A city of oil and quirky architecture, Kazan is re-establishing itself as a centre of innovation and contemporary art known for female rappers Tatarka and A¥WA. In Soviet times, this was the place where the Prometheus Engineering Bureau experimented with cutting edge audio and visuals. Nowadays, weekly music gigs happen at Salt, Kazan’s hipster mecca. The Smena culture centre is the place to meet local artist types drinking cold brew coffee and reading obscure art books. Head to Baumana, the main pedestrian street, to buy silver-plated Tatar hats. To soothe your eyes on art-nouveau mansions, check out the Amour Hotel, one of the finest examples of Tatar romanticism in modernist architecture, and a pale green building on Gogol Street that belonged to Adolf Por, who taught French to a young Vladimir Lenin.

Nizhny Novgorod

The confluence of the Oka and Volga rivers in Nizhny Novogorod. Image Daniil Maksyukov under a CC License

The southernmost outpost of Russia in the Middle Ages, Nizhny Novgorod is also the place where the Oka and Volga rivers meet, providing one of the most breathtaking waterfront panoramas in Europe, best viewed from the grand Chkalov Staircase. It is not the views, however, that brought fame to Nizhny Novgorod. In Soviet times, Nizhny Novogorod was a city of wooden houses and churches — and a manufacturing hub for the Cold War arms race. It is also the place where writer Maxim Gorky was born and where political dissident Andrei Sakharov was exiled in the 1980s. A semi-abandoned island nearby hosts Alpha Future People, one of the biggest festivals of electronic music in Europe. Seledka and Coffee and Salyut Burgers are some of the best eating spots in town.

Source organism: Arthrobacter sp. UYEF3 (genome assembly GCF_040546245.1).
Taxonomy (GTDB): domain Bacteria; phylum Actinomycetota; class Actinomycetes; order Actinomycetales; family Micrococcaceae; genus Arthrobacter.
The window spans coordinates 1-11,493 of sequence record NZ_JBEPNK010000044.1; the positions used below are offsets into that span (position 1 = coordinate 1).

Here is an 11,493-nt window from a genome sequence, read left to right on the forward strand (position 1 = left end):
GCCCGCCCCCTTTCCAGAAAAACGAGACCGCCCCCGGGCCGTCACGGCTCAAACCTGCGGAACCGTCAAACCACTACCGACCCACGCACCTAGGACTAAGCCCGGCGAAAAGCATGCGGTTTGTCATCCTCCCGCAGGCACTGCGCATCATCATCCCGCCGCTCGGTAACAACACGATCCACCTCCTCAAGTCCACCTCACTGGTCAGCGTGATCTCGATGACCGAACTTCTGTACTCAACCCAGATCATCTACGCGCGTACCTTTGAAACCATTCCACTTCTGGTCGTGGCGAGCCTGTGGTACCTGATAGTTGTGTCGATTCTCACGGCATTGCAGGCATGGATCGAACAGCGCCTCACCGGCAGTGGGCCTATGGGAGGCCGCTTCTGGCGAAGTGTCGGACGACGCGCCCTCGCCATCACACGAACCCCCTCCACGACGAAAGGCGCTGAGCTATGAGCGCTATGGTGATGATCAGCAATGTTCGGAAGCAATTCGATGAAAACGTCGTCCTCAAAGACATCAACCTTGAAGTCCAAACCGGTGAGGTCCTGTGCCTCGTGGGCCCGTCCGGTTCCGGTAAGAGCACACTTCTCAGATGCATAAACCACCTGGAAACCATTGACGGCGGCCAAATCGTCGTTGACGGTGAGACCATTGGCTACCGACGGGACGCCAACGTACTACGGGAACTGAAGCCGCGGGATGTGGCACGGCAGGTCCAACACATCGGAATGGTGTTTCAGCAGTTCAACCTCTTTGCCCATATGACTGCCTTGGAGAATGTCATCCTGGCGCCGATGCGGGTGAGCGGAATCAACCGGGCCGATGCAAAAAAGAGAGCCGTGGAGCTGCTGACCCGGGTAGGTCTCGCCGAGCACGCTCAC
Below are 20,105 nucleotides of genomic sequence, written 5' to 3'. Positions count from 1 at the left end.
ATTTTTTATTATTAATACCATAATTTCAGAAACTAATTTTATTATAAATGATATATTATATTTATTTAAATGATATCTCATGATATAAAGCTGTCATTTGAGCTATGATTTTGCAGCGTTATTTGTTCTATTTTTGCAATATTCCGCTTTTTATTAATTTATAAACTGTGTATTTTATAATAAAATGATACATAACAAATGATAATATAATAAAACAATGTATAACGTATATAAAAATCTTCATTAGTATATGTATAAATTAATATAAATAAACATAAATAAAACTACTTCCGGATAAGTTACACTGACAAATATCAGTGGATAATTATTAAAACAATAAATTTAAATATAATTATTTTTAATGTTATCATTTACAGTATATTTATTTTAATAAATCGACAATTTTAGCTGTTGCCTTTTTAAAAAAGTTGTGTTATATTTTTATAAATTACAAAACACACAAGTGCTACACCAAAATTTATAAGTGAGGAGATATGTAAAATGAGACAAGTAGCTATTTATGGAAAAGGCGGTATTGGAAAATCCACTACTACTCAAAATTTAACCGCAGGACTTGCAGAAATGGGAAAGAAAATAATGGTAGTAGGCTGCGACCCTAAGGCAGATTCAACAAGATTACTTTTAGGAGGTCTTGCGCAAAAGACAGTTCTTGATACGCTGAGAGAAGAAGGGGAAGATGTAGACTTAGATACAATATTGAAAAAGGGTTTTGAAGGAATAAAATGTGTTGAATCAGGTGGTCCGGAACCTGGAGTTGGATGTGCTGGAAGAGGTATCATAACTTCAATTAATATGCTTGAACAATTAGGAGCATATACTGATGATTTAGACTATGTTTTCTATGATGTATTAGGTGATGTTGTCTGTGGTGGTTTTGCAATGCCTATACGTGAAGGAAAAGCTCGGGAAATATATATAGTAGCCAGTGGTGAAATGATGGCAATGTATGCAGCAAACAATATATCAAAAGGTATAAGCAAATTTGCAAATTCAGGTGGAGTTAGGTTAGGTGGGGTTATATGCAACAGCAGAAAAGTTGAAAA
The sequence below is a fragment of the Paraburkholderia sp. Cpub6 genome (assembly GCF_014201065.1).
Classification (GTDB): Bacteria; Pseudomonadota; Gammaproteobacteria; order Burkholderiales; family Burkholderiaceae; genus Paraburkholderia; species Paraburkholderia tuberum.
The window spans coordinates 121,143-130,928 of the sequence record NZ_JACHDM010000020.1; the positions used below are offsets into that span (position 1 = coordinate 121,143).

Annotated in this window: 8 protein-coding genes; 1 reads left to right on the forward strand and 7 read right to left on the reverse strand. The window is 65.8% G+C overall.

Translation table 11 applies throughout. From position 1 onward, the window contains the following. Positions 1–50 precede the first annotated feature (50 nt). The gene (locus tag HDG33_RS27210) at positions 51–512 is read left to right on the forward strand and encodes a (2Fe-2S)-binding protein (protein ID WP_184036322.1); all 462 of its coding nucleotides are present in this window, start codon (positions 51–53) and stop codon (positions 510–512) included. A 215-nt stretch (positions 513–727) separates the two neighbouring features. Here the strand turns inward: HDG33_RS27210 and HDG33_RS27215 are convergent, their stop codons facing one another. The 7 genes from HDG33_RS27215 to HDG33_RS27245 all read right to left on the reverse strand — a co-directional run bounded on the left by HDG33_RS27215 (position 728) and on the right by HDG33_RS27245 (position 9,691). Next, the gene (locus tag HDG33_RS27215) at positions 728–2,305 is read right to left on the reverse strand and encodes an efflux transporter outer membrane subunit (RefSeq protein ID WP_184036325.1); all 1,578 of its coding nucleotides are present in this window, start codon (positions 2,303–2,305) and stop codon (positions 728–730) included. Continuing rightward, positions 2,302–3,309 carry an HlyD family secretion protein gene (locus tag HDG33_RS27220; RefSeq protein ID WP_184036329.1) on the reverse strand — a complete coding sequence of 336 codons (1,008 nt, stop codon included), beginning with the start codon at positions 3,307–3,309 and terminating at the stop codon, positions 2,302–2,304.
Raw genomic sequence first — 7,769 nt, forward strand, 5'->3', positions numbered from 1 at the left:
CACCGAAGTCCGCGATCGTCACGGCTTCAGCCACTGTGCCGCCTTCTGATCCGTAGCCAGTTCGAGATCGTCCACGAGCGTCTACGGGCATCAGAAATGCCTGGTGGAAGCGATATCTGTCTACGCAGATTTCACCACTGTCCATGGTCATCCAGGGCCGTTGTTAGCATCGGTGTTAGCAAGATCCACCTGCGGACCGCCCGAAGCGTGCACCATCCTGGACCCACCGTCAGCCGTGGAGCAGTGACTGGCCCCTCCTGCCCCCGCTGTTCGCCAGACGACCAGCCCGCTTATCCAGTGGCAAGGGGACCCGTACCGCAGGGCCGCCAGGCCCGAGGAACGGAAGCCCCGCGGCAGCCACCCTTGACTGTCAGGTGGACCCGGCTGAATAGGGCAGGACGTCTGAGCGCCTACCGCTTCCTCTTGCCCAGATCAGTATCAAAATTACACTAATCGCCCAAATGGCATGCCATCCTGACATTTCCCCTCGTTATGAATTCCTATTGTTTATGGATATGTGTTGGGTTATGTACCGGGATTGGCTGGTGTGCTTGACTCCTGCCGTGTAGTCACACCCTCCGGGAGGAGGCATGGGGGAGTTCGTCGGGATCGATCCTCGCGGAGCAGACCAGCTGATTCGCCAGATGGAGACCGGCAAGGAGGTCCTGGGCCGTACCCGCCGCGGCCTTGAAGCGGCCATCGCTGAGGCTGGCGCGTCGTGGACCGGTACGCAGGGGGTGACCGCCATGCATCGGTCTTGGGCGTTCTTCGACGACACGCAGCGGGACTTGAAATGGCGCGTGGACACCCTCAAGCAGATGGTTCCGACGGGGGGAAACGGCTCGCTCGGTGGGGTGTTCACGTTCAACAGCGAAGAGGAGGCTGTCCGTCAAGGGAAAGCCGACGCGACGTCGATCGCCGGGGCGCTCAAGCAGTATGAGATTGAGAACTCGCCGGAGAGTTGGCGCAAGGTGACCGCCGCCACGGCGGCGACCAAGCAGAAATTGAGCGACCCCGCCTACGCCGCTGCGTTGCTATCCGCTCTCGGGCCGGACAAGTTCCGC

A street scene in Samara. Image: noplayerufa under a CC License

Barge haulers and cars are the two symbols of this Volga-town. The legendary LADA cars, mass-produced in the nearby town of Tolyatti (Russia’s Detroit), long dominated Soviet roads. In the 19th century, teams of serfs hauled barges up the river. But Samara was also a rocket-producing centre for the Soviet space program, including the one that took Yuri Gagarin into space in 1961. Samara is a destination for urban explorers, boasting a number of bunkers, underwater tunnels and caves from the time of wartime evacuations. It is home to an independent music scene (like the band Oblast) showcasing “provincial acid” from the heart of Russia. A lack of clubs is not a big issue as locals attend raves in ruined buildings, like Osobnyak. But there are some things that don’t change — for example, stop in at Biblioteka bar for a drink.

St. Petersburg

A staircase in St. Petersburg. Image: Daria Piskareva

The imperial city where bartenders have PhDs and ballet dancers, with their make-up still on, eat kebabs outside the world famous Marinsky Theatre. Art-nouveau decorations are hidden behind layers of cheap wallpapers in communal flats where locals enjoy a kind of “palace poverty”. Peeling back layer after layer of the city is one of the most exciting things you can do here. Intrigued by the industrial heritage? Visit to Sevkabel, a former industrial plant that is now an art residency and concert venue with breathtaking views over the Neva River. Check out New Holland, another cultural cluster. Or spend the night in MOD and Griboyedov, eternally popular clubs. Head to Nekrasova Street for bars, and have dinner on nearby Rubinstein.